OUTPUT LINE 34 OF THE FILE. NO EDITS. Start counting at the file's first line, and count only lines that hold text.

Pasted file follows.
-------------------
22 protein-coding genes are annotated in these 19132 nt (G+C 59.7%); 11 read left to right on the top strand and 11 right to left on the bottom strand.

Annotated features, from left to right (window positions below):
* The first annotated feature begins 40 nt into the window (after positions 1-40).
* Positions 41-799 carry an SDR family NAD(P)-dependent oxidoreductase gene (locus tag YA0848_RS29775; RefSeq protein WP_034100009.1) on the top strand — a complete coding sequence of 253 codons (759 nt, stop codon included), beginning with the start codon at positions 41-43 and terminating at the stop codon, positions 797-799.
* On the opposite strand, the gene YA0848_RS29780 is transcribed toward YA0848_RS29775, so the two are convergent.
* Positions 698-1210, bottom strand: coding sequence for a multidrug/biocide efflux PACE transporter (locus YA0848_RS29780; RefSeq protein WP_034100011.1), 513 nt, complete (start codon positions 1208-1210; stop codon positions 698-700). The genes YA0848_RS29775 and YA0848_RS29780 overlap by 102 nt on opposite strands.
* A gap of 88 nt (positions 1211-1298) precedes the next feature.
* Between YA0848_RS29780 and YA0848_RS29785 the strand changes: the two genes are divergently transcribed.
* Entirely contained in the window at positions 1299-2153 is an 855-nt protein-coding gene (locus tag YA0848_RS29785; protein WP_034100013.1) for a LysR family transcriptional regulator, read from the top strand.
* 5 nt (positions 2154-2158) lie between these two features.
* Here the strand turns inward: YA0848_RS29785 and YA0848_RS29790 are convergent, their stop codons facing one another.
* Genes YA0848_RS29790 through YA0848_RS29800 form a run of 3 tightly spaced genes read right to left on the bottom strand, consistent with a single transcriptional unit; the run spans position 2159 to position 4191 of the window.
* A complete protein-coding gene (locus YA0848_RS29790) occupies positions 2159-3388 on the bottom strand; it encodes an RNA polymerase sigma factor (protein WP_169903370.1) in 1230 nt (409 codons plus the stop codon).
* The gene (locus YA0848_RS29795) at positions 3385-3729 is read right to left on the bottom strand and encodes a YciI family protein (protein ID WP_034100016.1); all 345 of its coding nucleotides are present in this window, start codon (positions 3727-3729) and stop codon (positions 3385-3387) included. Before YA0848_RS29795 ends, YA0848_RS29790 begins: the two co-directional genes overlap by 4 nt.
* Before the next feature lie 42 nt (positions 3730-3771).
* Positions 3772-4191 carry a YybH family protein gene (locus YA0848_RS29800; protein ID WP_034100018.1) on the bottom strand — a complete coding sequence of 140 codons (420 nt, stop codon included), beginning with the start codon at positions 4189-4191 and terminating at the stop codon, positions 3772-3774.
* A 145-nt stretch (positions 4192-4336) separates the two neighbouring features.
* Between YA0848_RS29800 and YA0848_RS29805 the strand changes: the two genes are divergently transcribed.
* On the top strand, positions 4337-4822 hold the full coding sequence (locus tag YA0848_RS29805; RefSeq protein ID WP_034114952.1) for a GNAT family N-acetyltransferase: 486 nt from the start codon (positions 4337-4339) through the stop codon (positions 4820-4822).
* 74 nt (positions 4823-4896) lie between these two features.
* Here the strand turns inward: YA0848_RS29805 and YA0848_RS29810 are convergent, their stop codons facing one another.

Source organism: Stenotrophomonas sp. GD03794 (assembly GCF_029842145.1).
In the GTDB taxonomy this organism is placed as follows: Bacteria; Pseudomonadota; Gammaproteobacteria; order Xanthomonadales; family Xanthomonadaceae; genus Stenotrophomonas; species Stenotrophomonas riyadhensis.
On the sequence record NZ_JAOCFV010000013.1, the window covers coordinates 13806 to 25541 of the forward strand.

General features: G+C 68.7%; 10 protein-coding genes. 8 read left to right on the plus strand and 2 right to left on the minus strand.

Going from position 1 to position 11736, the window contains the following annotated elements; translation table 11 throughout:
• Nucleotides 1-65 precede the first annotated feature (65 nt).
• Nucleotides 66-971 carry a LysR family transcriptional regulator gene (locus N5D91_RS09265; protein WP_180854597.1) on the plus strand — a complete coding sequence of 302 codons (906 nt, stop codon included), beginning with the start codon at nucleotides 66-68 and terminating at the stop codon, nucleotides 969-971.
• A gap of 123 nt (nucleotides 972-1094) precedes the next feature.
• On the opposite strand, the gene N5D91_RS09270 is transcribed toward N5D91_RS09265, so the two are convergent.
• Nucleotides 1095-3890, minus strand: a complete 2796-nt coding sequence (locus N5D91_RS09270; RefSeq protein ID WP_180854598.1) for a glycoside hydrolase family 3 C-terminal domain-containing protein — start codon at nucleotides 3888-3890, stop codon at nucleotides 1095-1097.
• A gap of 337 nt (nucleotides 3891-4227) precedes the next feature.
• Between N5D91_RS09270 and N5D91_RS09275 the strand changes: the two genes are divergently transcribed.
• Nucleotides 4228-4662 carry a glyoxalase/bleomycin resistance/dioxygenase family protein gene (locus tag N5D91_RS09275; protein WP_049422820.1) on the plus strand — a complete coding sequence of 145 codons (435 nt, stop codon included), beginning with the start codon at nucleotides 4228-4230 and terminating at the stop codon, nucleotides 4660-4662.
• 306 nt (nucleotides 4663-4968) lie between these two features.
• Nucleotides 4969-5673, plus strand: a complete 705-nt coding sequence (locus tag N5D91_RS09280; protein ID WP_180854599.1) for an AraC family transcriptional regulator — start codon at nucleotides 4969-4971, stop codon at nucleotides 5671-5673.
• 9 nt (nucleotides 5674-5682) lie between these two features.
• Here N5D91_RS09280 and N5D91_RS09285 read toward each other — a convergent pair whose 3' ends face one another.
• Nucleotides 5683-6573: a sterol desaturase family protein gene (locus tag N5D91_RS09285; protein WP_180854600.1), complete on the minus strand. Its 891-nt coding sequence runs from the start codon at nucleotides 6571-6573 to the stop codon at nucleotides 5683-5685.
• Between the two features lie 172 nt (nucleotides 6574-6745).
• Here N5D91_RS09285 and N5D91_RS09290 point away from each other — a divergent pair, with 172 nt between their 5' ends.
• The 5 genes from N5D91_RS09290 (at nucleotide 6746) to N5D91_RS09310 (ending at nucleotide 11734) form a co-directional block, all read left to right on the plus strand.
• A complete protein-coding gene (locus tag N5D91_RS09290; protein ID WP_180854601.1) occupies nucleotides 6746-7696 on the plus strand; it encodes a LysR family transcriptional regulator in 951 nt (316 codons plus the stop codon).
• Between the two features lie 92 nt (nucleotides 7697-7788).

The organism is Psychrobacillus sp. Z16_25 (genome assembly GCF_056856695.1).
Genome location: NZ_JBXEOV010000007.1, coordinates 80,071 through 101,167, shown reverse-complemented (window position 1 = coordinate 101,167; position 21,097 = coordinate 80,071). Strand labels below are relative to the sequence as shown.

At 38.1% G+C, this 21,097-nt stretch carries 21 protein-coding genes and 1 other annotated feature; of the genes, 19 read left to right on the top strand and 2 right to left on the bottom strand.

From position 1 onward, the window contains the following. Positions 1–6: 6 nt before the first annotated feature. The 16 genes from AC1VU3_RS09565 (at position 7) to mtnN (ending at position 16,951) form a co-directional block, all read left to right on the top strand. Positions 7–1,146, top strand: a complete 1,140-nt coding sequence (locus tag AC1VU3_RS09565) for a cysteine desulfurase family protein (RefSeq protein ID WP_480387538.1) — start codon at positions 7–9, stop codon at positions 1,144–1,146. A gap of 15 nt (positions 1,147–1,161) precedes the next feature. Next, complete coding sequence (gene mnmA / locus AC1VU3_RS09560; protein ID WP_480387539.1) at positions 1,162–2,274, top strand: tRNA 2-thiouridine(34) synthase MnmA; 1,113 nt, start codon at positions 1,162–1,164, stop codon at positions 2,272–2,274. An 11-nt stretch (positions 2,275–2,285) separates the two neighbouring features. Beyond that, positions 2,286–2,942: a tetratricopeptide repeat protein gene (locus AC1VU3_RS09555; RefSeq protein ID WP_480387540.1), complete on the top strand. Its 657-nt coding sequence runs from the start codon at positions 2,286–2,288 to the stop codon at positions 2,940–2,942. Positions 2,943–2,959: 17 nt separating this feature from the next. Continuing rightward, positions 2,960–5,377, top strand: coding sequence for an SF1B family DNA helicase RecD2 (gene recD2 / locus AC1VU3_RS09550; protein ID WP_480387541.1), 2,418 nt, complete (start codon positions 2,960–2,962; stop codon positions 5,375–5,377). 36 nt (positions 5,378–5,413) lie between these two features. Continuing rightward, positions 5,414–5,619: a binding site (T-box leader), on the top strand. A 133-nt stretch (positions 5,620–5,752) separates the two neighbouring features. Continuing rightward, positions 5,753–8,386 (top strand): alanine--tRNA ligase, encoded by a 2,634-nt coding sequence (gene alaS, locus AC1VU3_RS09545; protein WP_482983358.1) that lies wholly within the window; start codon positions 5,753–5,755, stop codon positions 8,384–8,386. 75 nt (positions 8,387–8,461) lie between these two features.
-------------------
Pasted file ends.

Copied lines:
• Nucleotides 4228-4662 carry a glyoxalase/bleomycin resistance/dioxygenase family protein gene (locus tag N5D91_RS09275; protein WP_049422820.1) on the plus strand — a complete coding sequence of 145 codons (435 nt, stop codon included), beginning with the start codon at nucleotides 4228-4230 and terminating at the stop codon, nucleotides 4660-4662.